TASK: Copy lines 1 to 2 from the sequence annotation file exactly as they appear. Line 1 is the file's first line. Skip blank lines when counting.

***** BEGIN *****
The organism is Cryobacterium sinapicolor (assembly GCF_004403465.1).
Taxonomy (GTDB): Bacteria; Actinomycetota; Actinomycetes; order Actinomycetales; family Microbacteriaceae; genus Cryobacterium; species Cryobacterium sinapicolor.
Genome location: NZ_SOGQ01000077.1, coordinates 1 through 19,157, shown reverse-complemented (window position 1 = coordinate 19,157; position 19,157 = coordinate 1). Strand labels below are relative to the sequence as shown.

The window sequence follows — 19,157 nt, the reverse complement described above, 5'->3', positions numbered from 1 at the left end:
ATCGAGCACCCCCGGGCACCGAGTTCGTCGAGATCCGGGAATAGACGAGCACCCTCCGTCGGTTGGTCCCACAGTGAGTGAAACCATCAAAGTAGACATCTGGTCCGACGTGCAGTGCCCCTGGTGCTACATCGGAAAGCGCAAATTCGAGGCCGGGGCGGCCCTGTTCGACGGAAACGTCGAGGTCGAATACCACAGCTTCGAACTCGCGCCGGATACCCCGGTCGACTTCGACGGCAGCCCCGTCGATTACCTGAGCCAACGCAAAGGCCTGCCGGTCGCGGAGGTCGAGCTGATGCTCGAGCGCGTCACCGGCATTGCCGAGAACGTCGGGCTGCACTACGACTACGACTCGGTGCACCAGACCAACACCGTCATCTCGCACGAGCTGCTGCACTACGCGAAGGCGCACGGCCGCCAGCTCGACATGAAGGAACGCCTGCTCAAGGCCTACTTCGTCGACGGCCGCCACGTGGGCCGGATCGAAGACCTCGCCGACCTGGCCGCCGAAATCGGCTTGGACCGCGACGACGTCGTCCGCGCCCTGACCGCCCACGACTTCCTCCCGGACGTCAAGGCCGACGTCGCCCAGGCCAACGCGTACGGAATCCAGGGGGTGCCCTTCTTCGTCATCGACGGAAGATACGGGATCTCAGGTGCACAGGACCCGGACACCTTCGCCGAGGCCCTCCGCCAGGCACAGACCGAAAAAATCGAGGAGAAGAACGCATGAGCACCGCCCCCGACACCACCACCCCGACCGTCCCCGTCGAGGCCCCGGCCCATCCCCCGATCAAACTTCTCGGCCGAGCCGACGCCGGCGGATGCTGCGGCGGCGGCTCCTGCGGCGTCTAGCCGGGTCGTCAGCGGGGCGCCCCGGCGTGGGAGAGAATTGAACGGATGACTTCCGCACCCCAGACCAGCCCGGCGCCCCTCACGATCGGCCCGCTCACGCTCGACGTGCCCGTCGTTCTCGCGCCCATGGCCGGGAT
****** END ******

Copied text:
The organism is Cryobacterium sinapicolor (assembly GCF_004403465.1).
Taxonomy (GTDB): Bacteria; Actinomycetota; Actinomycetes; order Actinomycetales; family Microbacteriaceae; genus Cryobacterium; species Cryobacterium sinapicolor.